Closest Viruses Similar To SARS-CoV-2 In Laos – Study

Two new studies claim that the closest viruses linked to COVID-19 were found in Laos. The researchers found the strain similar to SARS-CoV-2 in bats living in caves in Laos.

The Current Theory Surrounding The Origin Of SARS-CoV-2

The current theory surrounding the origin of SARS-CoV-2 is that it came from Wuhan, China, since this was the place where the virus was first detected in December 2019. Many efforts focused on China, and some even believe that the virus was engineered at a lab in Wuhan.

The Study

Now, two papers are being reviewed by the journal “Nature” are casting doubt on the theories and assumptions about the origin of SARS-CoV-2. The papers submitted to “Nature” came from researchers from the Pasteur Institute in Paris, France, and Laos. Both papers claim that they found the viruses with receptor binding domains very similar to those found on SARS-CoV-2 in cave baths in North Laos.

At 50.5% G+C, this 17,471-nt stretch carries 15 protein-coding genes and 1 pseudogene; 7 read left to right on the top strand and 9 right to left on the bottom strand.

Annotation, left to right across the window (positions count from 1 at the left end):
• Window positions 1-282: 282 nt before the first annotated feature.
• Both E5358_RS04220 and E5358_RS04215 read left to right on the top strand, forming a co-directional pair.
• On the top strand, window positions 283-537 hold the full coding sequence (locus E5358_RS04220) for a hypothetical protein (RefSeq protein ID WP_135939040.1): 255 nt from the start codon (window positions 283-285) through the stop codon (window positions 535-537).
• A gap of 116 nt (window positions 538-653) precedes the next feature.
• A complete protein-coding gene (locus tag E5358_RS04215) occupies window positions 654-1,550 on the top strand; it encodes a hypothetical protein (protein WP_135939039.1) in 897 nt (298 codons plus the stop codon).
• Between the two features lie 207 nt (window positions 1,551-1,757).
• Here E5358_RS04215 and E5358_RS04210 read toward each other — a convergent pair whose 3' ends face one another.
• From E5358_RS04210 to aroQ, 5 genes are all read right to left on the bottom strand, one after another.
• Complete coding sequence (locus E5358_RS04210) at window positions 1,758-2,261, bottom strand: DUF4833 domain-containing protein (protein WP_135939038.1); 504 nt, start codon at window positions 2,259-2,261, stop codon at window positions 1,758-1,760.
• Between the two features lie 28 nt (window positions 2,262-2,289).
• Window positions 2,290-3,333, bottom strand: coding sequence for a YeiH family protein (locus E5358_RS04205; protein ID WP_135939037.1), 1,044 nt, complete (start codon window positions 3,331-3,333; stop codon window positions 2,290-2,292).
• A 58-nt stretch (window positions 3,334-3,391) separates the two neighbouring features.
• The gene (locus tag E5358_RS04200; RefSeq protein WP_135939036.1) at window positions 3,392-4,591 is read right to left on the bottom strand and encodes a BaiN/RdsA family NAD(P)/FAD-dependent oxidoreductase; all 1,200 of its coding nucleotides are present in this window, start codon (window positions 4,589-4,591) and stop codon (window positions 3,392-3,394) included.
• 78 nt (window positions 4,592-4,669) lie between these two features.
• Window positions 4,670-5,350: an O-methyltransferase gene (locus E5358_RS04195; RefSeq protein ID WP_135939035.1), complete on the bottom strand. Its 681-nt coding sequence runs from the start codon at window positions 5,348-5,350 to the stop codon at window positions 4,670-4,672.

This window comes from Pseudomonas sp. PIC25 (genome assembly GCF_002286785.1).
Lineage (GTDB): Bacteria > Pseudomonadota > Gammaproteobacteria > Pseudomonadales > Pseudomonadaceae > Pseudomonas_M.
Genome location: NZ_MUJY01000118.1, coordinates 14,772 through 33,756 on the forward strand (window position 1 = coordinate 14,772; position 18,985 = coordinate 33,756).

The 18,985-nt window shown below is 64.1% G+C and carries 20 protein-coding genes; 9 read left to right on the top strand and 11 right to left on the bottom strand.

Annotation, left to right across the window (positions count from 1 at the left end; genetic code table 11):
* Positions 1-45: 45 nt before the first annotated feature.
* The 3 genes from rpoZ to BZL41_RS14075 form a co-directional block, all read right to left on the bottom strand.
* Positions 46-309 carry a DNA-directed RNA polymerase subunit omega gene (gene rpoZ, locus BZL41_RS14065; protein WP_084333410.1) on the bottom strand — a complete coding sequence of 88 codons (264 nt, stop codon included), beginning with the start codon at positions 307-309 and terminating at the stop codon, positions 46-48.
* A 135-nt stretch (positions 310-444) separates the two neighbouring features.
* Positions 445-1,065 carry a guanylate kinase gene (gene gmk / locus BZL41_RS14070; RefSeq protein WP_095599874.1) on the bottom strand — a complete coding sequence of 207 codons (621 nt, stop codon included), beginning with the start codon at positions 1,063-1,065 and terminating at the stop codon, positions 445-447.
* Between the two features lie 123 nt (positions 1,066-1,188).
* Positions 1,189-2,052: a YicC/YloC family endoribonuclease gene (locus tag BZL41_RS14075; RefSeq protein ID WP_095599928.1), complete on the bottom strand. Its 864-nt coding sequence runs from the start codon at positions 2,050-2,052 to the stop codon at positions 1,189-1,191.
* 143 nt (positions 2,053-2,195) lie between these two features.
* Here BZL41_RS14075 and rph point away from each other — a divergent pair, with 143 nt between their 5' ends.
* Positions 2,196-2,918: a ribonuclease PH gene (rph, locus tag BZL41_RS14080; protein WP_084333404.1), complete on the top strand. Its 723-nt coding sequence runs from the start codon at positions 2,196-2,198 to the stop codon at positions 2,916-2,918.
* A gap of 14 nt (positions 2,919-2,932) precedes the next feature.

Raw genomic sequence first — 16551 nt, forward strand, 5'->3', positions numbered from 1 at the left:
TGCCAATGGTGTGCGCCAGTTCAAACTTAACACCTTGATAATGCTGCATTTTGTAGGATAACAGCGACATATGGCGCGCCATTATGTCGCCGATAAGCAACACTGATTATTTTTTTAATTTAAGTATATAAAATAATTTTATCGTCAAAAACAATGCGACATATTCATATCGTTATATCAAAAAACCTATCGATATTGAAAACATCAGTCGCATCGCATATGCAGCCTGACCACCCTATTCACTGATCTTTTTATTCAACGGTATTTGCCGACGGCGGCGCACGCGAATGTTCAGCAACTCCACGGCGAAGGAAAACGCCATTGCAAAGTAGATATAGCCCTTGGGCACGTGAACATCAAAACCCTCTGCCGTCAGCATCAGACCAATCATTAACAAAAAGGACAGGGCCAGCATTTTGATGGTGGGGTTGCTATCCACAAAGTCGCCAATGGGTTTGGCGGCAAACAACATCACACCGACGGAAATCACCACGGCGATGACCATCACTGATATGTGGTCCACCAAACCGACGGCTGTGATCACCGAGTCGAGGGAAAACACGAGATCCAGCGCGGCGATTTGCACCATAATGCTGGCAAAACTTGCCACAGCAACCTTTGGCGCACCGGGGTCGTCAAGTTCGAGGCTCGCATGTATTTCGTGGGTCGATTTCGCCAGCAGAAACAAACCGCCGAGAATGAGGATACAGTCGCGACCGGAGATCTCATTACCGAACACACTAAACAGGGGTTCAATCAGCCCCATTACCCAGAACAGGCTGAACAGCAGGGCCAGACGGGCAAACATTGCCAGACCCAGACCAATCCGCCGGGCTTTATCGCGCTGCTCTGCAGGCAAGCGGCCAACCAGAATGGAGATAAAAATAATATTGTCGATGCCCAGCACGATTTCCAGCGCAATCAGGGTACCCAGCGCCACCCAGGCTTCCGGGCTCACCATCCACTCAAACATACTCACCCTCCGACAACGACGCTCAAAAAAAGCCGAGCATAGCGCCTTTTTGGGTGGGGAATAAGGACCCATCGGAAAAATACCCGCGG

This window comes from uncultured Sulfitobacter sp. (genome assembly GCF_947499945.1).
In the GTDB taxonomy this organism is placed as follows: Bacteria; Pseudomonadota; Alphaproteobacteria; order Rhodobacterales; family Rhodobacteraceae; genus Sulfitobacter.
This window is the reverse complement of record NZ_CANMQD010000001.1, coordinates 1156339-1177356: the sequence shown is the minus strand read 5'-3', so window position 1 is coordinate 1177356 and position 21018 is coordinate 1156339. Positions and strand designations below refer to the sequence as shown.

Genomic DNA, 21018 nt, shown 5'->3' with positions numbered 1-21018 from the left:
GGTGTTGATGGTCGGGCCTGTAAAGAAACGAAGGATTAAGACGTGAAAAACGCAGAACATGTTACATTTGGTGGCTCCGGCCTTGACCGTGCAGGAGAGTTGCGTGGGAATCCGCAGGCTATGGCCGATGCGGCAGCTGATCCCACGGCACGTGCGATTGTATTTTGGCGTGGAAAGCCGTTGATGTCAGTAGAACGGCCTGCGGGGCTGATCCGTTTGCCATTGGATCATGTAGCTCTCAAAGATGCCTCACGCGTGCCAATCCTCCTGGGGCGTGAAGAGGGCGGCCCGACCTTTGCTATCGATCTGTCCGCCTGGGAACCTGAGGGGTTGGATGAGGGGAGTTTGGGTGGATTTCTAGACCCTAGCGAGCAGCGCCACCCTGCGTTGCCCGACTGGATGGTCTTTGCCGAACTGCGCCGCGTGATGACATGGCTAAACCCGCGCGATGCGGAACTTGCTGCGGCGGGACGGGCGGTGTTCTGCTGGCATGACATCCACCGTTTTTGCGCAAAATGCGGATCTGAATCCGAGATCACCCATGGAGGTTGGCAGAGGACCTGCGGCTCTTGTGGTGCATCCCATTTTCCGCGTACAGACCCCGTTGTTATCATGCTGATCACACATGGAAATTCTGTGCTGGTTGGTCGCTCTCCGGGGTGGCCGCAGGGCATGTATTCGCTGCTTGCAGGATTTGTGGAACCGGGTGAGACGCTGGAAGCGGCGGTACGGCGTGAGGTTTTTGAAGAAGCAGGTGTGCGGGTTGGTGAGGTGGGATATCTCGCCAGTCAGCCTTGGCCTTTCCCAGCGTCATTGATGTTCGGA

The researchers took blood, saliva, anal feces, and urine samples from 645 bats from 46 different species found in limestone caves in North Laos.

The caves are close to the Southwest China border. With these samples, they discovered three separate virus strains in three different species of Rhinolophus bat. Through RNA sequencing, they found that the viruses were over 95 percent identical to SARS-CoV-2. One of these viruses was 96.8 percent similar to SARS-CoV-2.

What Other Experts Are Saying

This is one of the main reasons why many theorized that the COVID-19 strain was created in a laboratory. Edward Holmes, a virologist at the University of Sydney in Australia, said, “When SARS-CoV-2 was first sequenced, the receptor-binding domain didn’t really look like anything we’d seen before.” However, with the new studies regarding the bats in the cages of Laos, it confirms that parts of SARS-CoV-2 exist in nature.

Linfa Wang, a virologist at Duke–NUS Medical School in Singapore, also shared, “I am more convinced than ever that SARS-CoV-2 has a natural origin.”

The researchers said that although the new studies offer insight into the origins of COVID-19, there are still missing links.